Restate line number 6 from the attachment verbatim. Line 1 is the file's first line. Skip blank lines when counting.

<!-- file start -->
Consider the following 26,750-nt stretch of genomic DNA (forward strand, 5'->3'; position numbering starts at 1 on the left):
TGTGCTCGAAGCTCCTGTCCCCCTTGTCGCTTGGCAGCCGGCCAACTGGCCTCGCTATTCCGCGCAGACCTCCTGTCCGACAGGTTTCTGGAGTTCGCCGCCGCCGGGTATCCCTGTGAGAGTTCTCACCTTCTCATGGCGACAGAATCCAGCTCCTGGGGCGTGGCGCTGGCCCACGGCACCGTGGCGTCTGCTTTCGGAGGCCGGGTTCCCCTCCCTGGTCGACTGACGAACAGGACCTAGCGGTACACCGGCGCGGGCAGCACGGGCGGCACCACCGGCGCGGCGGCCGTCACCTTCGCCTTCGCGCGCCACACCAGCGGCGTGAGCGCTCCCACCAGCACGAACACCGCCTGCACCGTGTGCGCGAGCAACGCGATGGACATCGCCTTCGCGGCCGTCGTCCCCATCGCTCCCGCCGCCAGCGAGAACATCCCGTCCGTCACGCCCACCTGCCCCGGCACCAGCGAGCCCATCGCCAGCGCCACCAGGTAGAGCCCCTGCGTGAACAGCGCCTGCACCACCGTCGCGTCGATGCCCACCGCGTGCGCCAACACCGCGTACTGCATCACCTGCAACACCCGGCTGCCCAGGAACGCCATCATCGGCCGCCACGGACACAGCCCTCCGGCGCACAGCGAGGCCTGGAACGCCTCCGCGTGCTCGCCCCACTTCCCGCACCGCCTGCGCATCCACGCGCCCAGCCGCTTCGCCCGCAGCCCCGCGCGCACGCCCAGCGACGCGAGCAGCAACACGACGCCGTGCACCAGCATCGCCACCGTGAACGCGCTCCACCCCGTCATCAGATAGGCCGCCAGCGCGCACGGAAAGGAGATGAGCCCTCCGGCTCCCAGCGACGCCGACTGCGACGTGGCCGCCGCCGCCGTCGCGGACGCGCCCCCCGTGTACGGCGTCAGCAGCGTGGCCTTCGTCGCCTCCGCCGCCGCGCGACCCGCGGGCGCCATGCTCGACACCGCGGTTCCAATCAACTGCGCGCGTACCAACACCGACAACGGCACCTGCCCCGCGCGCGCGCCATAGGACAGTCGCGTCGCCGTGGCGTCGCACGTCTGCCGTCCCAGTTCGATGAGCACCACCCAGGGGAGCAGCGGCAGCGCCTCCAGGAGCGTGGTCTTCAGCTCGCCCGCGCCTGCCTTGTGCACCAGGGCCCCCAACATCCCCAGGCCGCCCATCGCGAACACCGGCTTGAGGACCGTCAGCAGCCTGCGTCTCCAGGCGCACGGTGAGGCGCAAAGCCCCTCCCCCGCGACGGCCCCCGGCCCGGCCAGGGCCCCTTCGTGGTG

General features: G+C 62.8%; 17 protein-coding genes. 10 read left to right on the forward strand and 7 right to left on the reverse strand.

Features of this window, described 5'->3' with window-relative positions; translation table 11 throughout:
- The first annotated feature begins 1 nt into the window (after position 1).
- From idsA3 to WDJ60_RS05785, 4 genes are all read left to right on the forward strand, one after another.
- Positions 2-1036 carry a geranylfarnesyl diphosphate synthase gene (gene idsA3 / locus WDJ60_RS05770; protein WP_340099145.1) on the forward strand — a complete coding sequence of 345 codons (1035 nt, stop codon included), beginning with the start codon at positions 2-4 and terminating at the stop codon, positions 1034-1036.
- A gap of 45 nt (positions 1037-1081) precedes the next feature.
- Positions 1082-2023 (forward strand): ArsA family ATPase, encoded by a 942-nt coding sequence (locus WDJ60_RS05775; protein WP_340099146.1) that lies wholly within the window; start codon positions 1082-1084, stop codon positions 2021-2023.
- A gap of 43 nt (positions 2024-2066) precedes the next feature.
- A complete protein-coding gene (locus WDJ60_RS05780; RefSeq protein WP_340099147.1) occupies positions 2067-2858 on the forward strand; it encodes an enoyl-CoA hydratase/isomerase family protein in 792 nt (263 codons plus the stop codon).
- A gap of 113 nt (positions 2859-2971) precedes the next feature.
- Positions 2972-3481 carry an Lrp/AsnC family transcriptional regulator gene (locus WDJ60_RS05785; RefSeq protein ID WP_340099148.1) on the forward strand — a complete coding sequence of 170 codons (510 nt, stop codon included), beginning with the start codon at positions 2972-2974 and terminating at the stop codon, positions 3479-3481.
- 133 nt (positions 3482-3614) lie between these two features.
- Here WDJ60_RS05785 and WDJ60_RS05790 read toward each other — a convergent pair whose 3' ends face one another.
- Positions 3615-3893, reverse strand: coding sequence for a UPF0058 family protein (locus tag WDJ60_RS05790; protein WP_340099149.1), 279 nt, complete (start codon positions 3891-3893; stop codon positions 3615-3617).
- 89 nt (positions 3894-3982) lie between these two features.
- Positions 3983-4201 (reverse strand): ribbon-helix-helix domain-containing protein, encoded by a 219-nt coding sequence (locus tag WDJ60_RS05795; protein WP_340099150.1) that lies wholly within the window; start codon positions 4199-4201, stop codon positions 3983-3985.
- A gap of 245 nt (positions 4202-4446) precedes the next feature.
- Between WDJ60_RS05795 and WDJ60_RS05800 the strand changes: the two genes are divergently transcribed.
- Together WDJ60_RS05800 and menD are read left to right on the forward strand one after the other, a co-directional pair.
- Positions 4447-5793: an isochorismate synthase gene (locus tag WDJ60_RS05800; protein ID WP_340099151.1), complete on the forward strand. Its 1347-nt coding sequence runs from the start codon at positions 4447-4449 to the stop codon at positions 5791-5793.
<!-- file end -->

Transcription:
- From idsA3 to WDJ60_RS05785, 4 genes are all read left to right on the forward strand, one after another.